A VETERAN’S fight to honour the unsung heroes of one of the most famous episodes in British Naval history could almost be at an end.
William Leitch, 77, says a military cover-up meant the ship’s complement of HMS Concord has never got the recognition it deserved for its role in the Yangtse incident of 1949.
He has campaigned for six years to have the crew honoured, uncovered vital new evidence of its daring rescue mission and won support in the Scottish Parliament in the process.
He has now been invited to travel to Whitehall to contribute to a UK Government review into the rules surrounding the award of military campaign medals, raising hopes that the honours could finally be dished out.
Mr Leitch, of Livingston, said: “They have published lies, deceit and deception. It is hurtful and demeaning to the men who were involved.
“What goes around comes around. I’ve got the full story and they’re going to be told about it.
“There’s hundreds of guys that did the patrol and never got medals.”
The Yangtse Incident, which took place during the Chinese Civil War, saw British frigate HMS Amethyst come under fire while travelling up the Yangtse River to relieve the warship protecting the British Embassy in Nanjing.
Several crew members were killed and the stricken ship grounded, initially within range of Chinese guns.
Three smaller British warships, HMS Consort, London and Black Swan, tried to rescue the Amethyst but were beaten back by shore-based Chinese artillery. In total, 45 naval personnel were killed and 111 seriously wounded.
Crews of those four warships were honoured with the Naval General Service Medal with the Yangtse 1949 clasp, but those on board the HMS Concord, which sailed up the Yangtse in a daring rescue mission ten weeks later, were ignored.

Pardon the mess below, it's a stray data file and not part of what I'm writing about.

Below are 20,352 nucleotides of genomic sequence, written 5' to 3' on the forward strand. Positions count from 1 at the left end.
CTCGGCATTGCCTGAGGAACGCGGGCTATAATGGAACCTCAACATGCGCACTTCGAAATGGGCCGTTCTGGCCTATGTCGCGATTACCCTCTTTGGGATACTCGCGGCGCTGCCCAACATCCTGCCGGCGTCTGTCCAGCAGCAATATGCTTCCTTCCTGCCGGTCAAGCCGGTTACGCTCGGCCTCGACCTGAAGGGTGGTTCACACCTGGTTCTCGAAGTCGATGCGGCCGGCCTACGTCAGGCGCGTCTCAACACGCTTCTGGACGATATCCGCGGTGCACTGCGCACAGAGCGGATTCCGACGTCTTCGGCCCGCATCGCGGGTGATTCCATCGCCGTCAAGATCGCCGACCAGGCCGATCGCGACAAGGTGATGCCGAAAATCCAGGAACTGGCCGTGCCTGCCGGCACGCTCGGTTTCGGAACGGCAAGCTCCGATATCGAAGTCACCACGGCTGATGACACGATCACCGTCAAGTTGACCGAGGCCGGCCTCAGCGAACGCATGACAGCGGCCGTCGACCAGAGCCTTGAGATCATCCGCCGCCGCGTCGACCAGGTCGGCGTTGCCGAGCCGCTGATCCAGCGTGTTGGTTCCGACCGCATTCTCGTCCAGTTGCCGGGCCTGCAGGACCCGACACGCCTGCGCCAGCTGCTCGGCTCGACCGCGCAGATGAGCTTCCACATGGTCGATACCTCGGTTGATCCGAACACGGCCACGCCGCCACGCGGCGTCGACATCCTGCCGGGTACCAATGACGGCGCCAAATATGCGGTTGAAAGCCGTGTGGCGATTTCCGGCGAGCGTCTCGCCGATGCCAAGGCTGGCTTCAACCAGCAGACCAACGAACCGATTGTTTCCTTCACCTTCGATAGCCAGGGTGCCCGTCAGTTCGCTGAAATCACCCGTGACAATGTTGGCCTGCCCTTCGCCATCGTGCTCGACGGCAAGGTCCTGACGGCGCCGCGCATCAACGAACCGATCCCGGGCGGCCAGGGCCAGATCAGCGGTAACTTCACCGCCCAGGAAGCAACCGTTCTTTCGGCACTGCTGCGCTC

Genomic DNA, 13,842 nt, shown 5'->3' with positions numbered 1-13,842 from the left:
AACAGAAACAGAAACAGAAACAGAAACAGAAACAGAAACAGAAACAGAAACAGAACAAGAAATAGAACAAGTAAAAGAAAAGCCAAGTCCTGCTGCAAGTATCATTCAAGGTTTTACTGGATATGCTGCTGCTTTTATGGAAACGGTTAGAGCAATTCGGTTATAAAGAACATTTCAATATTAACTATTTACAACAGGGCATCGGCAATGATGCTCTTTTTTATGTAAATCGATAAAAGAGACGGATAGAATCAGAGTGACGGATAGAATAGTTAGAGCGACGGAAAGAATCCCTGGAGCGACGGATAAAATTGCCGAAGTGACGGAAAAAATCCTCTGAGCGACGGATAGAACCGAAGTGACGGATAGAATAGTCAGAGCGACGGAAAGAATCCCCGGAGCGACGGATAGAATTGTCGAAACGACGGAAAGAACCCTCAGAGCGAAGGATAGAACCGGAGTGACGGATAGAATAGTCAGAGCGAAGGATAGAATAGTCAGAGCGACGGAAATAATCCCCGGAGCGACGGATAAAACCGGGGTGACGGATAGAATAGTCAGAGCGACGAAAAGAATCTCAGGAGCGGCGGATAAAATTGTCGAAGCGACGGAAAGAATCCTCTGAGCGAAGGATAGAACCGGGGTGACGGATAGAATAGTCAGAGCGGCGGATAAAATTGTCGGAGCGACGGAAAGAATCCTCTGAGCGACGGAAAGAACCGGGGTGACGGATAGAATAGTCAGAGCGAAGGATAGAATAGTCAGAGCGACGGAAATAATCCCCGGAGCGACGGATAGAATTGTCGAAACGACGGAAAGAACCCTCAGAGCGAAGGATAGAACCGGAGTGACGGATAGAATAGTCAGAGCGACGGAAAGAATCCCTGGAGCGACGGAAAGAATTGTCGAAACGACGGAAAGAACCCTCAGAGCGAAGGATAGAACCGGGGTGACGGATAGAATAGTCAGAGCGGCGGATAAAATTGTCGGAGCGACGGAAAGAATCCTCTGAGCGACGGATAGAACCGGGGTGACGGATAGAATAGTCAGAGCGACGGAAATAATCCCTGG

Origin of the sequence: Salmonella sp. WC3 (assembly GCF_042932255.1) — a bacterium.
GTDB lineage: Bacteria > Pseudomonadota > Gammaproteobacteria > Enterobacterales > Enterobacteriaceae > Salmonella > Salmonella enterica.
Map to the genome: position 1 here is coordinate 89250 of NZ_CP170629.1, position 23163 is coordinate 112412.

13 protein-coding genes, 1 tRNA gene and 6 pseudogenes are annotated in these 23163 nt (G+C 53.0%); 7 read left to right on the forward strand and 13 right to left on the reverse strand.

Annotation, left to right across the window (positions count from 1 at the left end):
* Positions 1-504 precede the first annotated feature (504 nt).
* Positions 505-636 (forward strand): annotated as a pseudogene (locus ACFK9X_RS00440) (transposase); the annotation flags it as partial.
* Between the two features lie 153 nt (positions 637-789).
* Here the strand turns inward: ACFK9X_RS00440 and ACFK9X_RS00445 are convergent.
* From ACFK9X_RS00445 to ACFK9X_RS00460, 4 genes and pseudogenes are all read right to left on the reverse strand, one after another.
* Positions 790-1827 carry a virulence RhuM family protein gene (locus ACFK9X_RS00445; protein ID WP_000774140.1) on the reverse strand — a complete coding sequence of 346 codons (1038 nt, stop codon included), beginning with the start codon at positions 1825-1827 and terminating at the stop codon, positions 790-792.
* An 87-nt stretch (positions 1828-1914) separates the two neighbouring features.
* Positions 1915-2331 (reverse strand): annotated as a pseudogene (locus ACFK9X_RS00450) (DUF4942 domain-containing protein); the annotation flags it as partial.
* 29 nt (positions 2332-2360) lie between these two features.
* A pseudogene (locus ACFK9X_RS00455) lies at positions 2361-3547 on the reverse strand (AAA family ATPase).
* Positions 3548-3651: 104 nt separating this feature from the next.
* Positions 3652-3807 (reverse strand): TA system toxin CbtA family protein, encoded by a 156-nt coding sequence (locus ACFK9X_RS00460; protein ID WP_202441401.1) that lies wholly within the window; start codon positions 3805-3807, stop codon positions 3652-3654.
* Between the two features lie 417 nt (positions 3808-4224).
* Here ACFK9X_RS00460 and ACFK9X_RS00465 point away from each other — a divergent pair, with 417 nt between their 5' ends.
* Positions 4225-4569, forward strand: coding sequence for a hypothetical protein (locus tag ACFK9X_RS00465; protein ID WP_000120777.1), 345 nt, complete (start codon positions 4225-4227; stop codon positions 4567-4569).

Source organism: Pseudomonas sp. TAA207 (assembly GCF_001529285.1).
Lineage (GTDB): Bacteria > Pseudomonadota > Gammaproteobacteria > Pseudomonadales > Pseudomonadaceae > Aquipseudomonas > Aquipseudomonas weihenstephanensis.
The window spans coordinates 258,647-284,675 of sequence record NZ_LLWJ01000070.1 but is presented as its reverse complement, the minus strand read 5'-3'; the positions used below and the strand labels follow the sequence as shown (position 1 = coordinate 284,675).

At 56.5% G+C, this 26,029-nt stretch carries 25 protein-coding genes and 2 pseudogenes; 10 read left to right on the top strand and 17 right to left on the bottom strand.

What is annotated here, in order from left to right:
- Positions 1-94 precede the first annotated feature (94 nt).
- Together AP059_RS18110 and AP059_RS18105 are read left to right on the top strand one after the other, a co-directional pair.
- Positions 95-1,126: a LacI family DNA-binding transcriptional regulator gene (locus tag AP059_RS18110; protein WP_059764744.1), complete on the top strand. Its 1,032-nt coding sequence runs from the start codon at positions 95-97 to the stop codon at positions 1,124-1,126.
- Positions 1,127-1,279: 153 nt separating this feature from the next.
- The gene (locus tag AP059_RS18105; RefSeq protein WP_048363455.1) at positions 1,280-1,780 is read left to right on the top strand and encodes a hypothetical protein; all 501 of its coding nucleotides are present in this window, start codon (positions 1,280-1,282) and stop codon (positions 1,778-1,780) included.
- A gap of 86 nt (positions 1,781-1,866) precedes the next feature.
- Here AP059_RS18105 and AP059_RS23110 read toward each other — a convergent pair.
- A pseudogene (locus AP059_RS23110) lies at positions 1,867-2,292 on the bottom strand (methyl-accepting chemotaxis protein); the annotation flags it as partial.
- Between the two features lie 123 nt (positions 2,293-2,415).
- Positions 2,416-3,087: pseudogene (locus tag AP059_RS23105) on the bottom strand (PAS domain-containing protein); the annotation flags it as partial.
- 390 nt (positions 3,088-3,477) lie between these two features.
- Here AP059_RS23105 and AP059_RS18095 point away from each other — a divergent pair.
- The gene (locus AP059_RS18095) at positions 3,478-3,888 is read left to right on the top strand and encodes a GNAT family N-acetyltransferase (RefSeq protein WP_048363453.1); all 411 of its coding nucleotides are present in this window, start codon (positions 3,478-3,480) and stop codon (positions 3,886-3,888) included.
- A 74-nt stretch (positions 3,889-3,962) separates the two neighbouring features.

An acclaimed 1957 film – the Yangtse Incident – misrepresented the episode, according to Mr Leitch, by showing the ships meeting at the mouth of the Yangtse, rather than the Concord embarking on a perilous journey into Communist territory with its guns trained on enemy positions. He believes that there are at least 18 surviving members from the 1949 Commission, which had many Scots among its ranks, while families of deceased servicemen would also receive medals.
Mr Leitch, who served on the HMS Consort from 1953 until 1955, received backing from the Scottish Government’s Petitions Committee, which contacted the Ministry of Defence on his behalf and encouraged him to continue his campaign.
Former Lothians MSP Robin Harper said at a 2010 meeting of the committee: “It is clear from the details with the petition that the story that we were fed in the film after the war was far from being the whole story.
“There is no doubt that all the ships, including Concord, were engaged in an extremely dangerous operation and that everybody behaved extremely creditably and bravely. However, one ship and her complement were left entirely out of the honours.”
Livingston MP Graeme Morrice has also backed the campaign.
He said: “I have supported Mr Leitch in his fight for recognition for those who served on HMS Concord during the Yangtse campaign and was happy to submit his petition on the issue to the House of Commons last year.”
A Downing Street spokesperson said yesterday: “The Prime Minister announced that an independent review into the rules governing the award of military campaign medals would be conducted by Sir John Holmes.
“The review will provide for wide consultation with all interested parties and campaign groups to ensure a full and open dialogue.”